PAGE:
group of students from the University Center of Exemplary Mentoring

Mentorship In College: All That It Can Offer You

College can be and is full of exciting new experiences and opportunities to grow not only as a student, but just as importantly, as a person.

Television shows and movies always showcase images of college students excelling at their courses, being involved in numerous organizations, and seemingly doing everything right the first time without any help. Yet the reality of every college students’ life is that we all could use some help sometimes. Don’t let TV fool you—everyone needs some guidance, and guidance is something you should seek in college!

Guidance throughout your time in college can not only increase your likelihood of success when it comes to achieving goals you might have, but it also provides a special type of bond with someone that can extend far beyond your college years. This type of guidance would be mentorship, and if you have yet to seek a mentor in college, you will by the end of this post.

A mentor has a plethora of benefits in college! It is also important to note that there are several different types of mentors and that you are never “too old” or it’s never “too late” to get a mentor. That mindset is like saying we grow out of needing help or that there’s a time stamp on our right to seek guidance in life. With that in mind, a mentor can be anyone from a professor or graduate student within an academic department to an employer or an older peer. 

This academic year I have begun serving as a mentor through the registered student organization Reaching Across Classes (RACs) on campus. Peer mentorship is just as important and needed as mentorship from someone who is in a different stage of life than you.

As a mentor, I have the ability to relate to my mentees on a number of things. I still remember what it was like to be a freshman attempting to navigate campus and campus life for the first time, and my experiences have proven valuable for my mentees. I can prevent them from making mistakes that I made as a freshman, guide them toward resources and people who can assist them with things that align with their interests, and be someone who is there to celebrate and support them.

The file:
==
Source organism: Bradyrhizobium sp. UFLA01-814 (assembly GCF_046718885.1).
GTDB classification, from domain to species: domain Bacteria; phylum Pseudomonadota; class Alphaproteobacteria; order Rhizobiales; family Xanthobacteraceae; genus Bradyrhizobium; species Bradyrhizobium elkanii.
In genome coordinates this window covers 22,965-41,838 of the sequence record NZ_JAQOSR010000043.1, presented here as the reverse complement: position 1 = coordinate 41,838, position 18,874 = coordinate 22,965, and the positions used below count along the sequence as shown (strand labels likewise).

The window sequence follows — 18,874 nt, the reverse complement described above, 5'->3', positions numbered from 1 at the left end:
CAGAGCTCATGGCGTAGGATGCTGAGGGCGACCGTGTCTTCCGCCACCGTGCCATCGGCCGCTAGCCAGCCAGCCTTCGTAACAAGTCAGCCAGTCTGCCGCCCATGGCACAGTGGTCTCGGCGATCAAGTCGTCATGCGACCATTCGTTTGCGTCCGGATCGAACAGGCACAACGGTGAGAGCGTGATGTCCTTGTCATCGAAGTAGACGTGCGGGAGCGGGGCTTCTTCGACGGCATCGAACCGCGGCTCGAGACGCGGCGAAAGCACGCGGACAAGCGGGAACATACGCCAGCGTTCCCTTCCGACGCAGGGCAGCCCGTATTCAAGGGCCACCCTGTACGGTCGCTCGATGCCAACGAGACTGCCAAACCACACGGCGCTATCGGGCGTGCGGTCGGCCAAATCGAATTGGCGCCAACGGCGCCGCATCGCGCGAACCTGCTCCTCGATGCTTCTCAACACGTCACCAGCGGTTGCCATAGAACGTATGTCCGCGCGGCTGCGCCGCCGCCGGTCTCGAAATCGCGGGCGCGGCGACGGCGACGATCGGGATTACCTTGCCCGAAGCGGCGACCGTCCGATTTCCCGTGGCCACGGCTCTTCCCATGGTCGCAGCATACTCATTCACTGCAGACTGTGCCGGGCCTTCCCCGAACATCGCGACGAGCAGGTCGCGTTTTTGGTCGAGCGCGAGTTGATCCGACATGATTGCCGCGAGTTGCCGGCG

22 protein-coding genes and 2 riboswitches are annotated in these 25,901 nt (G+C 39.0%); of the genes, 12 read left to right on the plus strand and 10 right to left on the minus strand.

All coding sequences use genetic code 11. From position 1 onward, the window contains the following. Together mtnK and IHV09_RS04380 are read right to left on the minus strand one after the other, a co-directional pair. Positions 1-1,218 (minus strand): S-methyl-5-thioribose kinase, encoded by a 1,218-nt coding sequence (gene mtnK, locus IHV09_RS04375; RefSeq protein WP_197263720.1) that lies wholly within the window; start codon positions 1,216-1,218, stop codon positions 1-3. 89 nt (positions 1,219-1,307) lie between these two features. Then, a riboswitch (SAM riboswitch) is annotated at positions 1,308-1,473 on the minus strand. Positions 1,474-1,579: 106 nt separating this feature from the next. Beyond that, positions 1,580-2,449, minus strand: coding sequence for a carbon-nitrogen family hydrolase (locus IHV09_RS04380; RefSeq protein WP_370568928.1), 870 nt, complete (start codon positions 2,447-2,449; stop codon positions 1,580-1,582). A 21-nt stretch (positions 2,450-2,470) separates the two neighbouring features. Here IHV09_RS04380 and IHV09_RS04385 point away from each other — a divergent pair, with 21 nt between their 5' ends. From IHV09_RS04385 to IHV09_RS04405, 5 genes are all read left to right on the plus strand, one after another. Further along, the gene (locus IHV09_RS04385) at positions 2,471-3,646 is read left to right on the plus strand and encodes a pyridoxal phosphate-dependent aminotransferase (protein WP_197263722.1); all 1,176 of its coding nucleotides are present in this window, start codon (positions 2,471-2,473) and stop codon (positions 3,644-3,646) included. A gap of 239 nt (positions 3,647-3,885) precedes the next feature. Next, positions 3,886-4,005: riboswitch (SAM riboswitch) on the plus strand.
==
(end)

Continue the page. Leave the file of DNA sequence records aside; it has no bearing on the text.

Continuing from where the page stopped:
Being a peer mentor allows me to empathize with the emotions that arise when my mentees can’t find their classes or their first college exam is coming up and their freak-out level is on 10. But even mentors need and can greatly benefit from mentors!

While attending the University of Illinois, I have sought mentorship over the past two years from a professor within the History Department. My faculty mentor in the History Department has guided me through everything imaginable. Her guidance in choosing courses that align with my interests is just one of the many big decisions she’s helped me make that have allowed me to make the most of my education.

But having a mentor has impacted more than just my academic life on campus. My mentor has also served as someone I discuss my future goals and career plans with, work through any struggles I might be facing, and even assists me with plans for future projects I might have in the works.

My experiences with my mentor are just further proof that the type of mentorship you can receive (and give!) on campus can range across an endless scope. A mentor can help you with just about any and everything! A college mentor goes beyond the more obvious academic and career centered benefits. Mentors can also provide you with someone whom you can always seek assistance from, knowing that this person is genuinely rooting for your well-being and success.

A personal cheerleader is someone every college student will need at some point, and a mentor provides just that exactly when you need it. That is the real essence of the importance of a mentor in college, because we don’t know everything there is to know, and that’s okay! There are people on campus who are willing to help fill in those gaps of knowledge and experience to ensure that we all succeed in whatever it is we have our hearts set on doing.

See my experiences with being and having a mentor as just the beginning of all the ways a mentor can make your college experience easier and more enjoyable. The possibilities are truly endless.

Taylor

Taylor

Class of 2021
Hey y’all, I’m a History and Gender and Women Studies double major and a French minor from Chicago! I concentrate in all things Black and Black women studies and love long-distance running.

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